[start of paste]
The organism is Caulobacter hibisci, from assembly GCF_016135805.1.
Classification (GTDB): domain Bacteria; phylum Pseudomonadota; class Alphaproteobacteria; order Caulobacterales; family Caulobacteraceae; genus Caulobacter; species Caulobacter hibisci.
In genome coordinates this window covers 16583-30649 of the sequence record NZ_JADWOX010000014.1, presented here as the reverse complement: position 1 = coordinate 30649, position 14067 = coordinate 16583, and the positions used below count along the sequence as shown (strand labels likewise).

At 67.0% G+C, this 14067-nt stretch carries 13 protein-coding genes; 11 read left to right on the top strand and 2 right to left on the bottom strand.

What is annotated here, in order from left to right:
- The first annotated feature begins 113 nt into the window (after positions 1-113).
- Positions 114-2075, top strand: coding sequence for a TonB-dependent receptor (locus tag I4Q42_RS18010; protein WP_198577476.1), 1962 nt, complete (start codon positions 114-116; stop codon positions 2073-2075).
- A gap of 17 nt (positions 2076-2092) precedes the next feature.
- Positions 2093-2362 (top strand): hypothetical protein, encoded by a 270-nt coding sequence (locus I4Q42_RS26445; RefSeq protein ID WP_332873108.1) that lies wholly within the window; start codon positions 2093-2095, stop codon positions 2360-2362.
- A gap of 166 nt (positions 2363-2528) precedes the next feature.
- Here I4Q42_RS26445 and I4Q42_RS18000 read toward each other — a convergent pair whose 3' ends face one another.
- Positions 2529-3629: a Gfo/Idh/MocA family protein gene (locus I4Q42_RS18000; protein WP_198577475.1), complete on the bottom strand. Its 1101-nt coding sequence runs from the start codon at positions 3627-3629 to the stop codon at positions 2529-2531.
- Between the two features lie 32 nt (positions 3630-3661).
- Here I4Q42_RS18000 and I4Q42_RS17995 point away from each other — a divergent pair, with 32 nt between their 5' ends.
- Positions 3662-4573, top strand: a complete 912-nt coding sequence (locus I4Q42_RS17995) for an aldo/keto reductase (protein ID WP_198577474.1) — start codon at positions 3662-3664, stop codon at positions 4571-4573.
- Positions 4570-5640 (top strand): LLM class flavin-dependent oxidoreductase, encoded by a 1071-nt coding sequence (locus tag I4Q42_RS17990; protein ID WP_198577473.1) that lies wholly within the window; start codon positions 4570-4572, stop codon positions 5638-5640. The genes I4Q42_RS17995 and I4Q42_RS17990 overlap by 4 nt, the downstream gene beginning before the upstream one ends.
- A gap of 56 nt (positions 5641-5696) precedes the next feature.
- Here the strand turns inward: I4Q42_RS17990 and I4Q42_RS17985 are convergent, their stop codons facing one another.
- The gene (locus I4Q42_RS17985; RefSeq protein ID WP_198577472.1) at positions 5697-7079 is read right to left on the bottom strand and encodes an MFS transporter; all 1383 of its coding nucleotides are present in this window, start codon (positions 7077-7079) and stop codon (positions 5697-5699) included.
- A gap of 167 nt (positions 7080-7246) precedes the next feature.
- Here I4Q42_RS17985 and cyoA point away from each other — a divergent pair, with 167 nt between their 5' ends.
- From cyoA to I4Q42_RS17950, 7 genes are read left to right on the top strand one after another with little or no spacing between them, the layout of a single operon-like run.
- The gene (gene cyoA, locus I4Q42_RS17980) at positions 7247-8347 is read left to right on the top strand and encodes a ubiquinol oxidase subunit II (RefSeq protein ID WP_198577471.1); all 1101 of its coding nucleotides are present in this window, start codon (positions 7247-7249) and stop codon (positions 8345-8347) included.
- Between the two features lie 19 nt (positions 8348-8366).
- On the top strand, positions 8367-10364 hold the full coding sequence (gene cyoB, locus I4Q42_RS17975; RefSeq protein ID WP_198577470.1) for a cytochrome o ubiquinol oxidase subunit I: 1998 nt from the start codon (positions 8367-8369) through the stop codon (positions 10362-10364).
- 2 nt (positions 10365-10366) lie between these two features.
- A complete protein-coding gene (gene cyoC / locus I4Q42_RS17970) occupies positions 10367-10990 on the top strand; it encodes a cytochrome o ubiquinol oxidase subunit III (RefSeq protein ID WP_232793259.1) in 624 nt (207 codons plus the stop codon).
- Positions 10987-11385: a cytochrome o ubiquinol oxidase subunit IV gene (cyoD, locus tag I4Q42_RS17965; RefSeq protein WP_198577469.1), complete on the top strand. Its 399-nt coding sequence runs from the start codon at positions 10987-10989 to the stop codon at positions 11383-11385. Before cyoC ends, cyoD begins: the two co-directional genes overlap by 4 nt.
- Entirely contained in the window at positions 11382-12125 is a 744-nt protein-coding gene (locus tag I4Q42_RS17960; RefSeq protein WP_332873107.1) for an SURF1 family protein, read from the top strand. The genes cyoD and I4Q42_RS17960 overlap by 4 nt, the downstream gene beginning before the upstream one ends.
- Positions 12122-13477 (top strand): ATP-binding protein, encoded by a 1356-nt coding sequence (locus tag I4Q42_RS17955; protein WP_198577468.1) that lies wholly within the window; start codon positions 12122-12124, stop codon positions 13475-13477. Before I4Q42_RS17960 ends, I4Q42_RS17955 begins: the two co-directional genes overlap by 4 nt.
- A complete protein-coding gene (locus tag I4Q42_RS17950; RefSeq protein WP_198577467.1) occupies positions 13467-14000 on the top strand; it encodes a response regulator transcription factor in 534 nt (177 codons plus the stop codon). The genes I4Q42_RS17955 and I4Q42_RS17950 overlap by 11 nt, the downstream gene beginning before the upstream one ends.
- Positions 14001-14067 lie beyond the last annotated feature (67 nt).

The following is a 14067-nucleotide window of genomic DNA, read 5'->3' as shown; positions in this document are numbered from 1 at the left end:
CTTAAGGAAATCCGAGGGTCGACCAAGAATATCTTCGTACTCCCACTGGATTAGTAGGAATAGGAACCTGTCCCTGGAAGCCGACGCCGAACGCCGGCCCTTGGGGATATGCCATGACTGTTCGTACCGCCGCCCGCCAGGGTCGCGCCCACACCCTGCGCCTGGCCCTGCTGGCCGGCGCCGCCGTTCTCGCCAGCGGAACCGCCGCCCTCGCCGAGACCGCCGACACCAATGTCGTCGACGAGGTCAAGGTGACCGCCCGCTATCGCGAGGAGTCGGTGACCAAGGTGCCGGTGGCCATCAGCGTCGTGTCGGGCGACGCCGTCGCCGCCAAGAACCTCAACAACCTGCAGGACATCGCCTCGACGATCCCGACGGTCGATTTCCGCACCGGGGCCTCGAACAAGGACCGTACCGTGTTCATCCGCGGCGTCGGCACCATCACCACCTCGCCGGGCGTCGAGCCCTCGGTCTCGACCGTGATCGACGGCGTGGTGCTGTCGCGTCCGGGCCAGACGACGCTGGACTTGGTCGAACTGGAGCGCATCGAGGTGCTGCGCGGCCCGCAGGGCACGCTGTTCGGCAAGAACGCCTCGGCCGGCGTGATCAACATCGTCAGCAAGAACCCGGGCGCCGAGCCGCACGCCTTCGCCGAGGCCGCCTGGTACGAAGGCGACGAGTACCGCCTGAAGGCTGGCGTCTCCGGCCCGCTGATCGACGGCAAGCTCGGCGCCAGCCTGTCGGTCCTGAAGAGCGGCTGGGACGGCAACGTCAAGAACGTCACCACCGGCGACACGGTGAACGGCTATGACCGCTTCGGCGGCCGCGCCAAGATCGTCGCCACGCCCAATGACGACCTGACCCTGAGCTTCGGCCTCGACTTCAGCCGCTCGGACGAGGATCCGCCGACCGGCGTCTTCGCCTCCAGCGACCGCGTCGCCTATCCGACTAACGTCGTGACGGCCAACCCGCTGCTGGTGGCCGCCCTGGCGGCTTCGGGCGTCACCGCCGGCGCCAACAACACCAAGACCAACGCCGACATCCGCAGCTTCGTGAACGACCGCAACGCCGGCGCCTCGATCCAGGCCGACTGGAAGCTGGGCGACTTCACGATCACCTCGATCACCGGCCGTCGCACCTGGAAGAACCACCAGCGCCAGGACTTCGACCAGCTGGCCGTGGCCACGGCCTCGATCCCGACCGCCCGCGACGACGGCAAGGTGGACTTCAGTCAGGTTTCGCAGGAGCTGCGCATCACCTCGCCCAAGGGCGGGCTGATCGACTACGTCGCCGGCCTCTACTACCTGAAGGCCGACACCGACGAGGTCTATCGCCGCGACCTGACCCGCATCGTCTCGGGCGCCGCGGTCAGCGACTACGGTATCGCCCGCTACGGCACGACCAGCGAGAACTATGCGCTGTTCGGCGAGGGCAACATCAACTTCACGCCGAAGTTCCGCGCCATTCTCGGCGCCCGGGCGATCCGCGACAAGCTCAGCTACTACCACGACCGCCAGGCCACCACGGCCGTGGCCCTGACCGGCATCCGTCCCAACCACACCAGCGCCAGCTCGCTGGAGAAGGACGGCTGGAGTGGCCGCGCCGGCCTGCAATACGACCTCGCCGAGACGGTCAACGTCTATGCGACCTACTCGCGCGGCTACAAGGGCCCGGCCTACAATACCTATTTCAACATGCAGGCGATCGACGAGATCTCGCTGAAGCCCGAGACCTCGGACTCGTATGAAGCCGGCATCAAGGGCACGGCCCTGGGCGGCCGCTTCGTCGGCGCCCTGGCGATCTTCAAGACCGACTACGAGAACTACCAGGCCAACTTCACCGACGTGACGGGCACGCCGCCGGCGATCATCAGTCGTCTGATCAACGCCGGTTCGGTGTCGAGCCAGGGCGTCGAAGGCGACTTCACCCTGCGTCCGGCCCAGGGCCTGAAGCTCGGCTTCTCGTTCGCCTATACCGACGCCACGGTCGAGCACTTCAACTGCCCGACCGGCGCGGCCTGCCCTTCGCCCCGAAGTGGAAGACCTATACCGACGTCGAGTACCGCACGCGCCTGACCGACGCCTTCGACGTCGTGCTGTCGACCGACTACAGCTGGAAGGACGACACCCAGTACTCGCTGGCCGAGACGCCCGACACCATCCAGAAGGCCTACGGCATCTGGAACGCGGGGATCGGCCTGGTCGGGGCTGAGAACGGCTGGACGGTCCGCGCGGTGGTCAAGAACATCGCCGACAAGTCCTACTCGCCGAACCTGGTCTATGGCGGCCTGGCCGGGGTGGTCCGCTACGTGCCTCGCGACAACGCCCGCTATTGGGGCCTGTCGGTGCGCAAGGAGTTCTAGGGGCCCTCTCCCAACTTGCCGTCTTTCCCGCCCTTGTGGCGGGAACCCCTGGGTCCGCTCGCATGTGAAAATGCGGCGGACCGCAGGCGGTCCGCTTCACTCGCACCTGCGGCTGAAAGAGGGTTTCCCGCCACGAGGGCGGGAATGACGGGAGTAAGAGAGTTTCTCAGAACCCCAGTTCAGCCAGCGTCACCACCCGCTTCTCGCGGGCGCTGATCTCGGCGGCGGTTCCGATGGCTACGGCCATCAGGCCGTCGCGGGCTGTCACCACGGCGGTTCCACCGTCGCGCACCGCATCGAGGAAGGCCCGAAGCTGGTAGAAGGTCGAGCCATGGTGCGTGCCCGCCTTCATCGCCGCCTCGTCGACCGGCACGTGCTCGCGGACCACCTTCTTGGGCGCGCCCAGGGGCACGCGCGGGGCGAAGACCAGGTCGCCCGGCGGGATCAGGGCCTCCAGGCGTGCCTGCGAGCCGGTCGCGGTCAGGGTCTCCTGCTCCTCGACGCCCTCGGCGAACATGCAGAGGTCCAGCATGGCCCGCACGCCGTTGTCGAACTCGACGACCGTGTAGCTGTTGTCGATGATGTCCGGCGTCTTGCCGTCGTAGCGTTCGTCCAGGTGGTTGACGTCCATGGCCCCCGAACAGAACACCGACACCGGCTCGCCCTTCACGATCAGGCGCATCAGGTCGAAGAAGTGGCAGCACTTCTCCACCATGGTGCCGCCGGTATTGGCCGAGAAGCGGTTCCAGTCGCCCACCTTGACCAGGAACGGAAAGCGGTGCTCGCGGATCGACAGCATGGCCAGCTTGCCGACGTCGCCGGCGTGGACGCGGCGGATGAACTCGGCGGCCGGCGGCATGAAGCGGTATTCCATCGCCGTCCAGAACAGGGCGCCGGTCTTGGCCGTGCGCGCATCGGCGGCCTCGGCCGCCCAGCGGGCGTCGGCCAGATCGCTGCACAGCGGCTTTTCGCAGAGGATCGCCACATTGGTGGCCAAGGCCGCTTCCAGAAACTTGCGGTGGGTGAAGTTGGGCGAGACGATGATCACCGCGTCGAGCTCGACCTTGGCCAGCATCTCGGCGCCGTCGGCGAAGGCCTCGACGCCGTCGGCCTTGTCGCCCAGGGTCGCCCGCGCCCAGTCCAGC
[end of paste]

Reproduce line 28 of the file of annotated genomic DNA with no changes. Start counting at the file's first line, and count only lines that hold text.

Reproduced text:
- Positions 10987-11385: a cytochrome o ubiquinol oxidase subunit IV gene (cyoD, locus tag I4Q42_RS17965; RefSeq protein WP_198577469.1), complete on the top strand. Its 399-nt coding sequence runs from the start codon at positions 10987-10989 to the stop codon at positions 11383-11385. Before cyoC ends, cyoD begins: the two co-directional genes overlap by 4 nt.